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Try using ref() to determine what is stored at each dimension. Then you can make the decision about how to iterate. I believe that this subroutine will do the trick, however, I am creating this off the top of my head, so please don't be afraid to criticize.
sub recIterate{ my $ref = shift; my $funcRef = shift; #mutation function reference if(ref($ref) =~ /HASH/){ my %copy = %$ref; foreach my $item (keys %copy){ $copy{$item} = recIterate($copy{$item}, $funcRef); } %$ref = %copy; }elsif(ref($ref) =~ /ARRAY/){ my @copy; foreach my $item (@copy){ push(@copy, recIterate($item, $funcRef); } @$ref = @copy; }elsif(ref($ref) eq ''){ #i think this is how scalars #look to ref, but you might #want to look it up $$ref = &$funcRef($$ref); } }
In order to use this you must define what happens to each scalar value that is in the data structure with a subroutine that takes one scalar as a parameter and returns the new one. Just pass a reference to it when you call recIterate. Here is a usage example:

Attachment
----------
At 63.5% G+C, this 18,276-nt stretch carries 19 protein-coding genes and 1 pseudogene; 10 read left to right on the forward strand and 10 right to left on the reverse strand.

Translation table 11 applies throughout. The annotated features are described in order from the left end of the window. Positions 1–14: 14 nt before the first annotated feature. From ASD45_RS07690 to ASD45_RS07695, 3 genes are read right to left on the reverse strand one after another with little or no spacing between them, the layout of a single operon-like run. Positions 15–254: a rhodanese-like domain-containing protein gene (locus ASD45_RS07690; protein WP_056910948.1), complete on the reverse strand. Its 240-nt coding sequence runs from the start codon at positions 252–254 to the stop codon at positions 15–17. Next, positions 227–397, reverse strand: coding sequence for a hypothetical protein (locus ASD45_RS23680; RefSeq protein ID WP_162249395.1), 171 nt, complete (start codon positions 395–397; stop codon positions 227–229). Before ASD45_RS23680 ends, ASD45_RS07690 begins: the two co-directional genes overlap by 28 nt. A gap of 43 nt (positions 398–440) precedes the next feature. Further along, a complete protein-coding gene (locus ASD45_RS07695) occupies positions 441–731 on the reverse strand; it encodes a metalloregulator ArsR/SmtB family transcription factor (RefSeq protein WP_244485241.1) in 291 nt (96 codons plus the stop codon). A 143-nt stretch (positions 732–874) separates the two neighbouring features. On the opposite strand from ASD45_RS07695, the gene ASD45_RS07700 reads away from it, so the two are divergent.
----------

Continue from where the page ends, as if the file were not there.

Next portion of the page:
#you will need to define your own mutator function sub someFunc{ #removes tabs my $old = shift; my $new = $old; $new =~ s/\t//g; return $new; } %nDimHash; #this might be a HoAoHoAoAoAoS or whatever; %nDimHash = recIterate(\%recIterate, \&someFunc);
That should do the trick. Each dimension that is a hash or an array is rebuilt at that level and the previous dimension is is set to point to the new one. The garbage collector should clean up after us. Each scalar value in the example will have all tabs removed, but you can make the function do whatever you want. One more word of caution, this will take some major overhead if you want to iterate a deep data structure. I hope this does the trick.

¥peace out guys, thanks for reading my first post, CaMelRyder¥

In reply to Re: iterators: traversing arbitrary data structure by CaMelRyder
in thread iterators: traversing arbitrary data structure by dimar

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